The age of the required minimum distributions has increased to age 74 with the new Secure Act. This means that investors at age 74 are required by the IRS to take a portion of their IRA assets out as a taxable distribution. It’s typically around 5% a year, but there is an exact calculation made based on your account value and your life expectancy (based on tables the IRS has generated). One of the most valuable rules with RMDs is that anyone over the age 70 ½ can start making tax-free distributions from their IRAs directly to a non-profit agency, church or school. These distributions can also fund a Donor Designated Fund. If you are already donating to your favorite charities, using your RMD to fund these donations are usually more tax advantageous coming from your IRA because it’s a straight dollar-for-dollar reduction of taxable income. A Donor Designated Fund (DDF) is very similar to Donor Advised Fund (DAF), but when you open the DDF you have to name up to five charities the money will be donated to throughout the life of the fund. Since the DDF has specific charities listed to benefit from the fund, the RMD can go into this type of fund tax-free. An RMD can not go into a Donor Advised Fund. If you want to learn more about this strategy, please let us know and we can give you more details and benefits.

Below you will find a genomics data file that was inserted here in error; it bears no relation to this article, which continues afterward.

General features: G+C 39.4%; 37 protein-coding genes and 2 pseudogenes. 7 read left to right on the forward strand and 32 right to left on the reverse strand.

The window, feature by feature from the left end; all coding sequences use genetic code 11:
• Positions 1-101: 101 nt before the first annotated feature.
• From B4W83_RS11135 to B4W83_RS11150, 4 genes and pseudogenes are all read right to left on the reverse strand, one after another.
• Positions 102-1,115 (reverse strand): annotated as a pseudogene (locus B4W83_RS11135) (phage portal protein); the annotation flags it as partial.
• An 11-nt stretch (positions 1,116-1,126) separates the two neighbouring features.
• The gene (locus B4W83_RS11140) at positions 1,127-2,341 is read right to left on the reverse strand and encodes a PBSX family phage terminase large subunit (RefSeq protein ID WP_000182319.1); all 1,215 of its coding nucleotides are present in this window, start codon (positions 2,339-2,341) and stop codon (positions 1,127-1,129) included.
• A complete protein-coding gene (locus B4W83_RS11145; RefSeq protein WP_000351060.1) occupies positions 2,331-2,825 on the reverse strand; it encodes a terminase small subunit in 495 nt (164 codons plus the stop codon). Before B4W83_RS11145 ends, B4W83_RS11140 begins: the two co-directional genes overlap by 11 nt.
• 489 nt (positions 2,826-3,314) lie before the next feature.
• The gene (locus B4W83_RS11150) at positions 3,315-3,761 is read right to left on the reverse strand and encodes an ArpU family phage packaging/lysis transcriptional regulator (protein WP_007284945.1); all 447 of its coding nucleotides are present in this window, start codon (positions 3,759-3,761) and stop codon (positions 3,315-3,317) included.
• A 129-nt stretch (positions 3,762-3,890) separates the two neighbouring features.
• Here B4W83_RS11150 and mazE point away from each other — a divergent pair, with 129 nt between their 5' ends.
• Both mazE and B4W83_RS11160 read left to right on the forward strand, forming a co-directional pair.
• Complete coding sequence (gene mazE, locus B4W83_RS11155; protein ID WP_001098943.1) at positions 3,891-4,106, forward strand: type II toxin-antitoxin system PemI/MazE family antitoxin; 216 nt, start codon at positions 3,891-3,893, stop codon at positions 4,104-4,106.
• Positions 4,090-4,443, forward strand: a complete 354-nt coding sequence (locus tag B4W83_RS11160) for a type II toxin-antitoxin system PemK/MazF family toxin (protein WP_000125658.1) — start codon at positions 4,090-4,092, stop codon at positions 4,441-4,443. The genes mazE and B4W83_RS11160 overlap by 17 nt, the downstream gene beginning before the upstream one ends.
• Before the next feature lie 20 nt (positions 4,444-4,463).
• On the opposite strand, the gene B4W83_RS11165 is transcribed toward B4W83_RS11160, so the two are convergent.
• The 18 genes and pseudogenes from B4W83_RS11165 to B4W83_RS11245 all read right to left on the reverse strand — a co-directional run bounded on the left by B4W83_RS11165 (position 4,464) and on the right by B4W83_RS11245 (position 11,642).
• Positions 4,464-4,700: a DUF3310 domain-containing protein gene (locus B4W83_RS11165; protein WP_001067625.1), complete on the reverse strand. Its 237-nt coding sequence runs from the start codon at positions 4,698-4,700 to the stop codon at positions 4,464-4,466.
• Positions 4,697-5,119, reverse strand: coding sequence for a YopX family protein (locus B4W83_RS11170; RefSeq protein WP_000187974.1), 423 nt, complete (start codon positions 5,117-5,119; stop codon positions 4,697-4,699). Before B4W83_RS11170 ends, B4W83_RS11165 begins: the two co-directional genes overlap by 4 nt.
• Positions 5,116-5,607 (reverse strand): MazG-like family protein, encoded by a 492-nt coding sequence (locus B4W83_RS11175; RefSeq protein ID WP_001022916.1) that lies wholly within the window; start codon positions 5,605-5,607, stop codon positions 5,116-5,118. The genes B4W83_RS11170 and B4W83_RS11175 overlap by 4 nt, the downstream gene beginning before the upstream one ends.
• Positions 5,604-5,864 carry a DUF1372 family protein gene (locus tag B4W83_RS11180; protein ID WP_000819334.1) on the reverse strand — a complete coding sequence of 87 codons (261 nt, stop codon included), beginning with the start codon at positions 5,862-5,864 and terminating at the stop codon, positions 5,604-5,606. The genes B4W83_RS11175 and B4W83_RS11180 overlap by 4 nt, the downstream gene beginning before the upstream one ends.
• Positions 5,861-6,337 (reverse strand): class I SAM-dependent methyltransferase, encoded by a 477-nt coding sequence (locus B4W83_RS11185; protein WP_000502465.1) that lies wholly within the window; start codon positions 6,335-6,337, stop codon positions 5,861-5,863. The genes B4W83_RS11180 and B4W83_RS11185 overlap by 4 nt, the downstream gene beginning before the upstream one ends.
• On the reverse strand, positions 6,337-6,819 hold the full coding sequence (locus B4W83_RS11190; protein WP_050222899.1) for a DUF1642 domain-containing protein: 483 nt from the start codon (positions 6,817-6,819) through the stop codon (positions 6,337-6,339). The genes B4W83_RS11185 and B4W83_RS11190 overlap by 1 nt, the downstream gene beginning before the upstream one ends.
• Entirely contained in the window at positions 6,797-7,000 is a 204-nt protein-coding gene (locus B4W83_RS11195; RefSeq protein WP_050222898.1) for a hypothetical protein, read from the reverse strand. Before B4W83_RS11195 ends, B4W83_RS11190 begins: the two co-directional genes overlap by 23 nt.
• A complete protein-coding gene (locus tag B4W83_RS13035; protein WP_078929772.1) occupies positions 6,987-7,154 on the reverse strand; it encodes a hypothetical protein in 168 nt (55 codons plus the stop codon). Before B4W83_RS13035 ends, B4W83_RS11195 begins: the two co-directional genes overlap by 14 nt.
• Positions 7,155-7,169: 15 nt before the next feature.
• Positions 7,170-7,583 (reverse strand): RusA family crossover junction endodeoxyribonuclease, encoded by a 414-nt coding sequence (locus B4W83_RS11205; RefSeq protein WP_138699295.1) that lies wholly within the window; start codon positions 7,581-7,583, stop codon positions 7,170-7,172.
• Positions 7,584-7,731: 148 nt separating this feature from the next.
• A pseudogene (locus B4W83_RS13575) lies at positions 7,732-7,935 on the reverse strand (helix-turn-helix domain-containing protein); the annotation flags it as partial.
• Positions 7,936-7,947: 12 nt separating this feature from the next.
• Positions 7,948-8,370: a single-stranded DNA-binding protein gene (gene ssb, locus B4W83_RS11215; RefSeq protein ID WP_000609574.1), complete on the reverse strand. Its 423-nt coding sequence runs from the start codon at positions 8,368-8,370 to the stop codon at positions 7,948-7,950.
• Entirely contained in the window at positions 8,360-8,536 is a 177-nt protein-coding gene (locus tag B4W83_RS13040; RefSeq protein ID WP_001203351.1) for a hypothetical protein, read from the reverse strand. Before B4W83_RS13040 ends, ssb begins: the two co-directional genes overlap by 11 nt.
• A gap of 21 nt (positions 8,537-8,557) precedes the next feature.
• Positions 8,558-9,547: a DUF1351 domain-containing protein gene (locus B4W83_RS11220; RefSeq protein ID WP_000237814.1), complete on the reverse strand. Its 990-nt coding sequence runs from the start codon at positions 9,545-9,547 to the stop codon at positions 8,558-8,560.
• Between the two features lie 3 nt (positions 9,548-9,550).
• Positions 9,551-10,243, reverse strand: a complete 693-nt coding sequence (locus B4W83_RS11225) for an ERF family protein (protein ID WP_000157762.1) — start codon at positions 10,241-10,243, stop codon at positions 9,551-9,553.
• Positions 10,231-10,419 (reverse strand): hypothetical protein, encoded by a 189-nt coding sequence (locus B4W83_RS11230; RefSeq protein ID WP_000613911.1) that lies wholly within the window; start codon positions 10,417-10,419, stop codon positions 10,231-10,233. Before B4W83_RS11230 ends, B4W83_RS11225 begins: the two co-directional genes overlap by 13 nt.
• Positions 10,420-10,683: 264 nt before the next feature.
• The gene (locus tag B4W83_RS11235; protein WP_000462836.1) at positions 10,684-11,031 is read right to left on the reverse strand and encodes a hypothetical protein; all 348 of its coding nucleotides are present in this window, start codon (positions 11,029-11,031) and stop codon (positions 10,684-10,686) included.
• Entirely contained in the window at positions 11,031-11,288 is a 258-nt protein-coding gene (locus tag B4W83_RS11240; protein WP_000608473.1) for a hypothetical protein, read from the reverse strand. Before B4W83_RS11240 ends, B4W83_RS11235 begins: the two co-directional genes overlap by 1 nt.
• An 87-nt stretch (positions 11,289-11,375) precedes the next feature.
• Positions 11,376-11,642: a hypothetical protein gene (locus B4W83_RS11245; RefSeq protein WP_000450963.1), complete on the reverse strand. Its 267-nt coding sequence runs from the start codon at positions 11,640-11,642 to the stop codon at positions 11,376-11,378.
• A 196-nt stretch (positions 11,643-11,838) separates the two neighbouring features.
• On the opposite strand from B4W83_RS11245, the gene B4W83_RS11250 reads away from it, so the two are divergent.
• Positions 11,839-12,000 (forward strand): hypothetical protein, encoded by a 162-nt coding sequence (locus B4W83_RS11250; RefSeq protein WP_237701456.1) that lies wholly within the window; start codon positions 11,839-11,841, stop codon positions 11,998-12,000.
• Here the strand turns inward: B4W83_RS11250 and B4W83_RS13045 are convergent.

4. Caregiving Wishes
As you enter your 70s more than likely you are healthy and very active, but as you age, you may start to need additional health care assistance. Having a conversation with your family members as well as your spouse about how you want to be cared for in your later age is important so that your loved ones can carry out your wishes. This could be where you want to live if you need long-term care, would you want to stay home or would you want to be cared for in a retirement community? How involved or not involved do you want your family or would you like others to care for you? These discussions are important and will make things easier for you and your loved ones if you need additional care later in life.
5. Family Life-Planning Education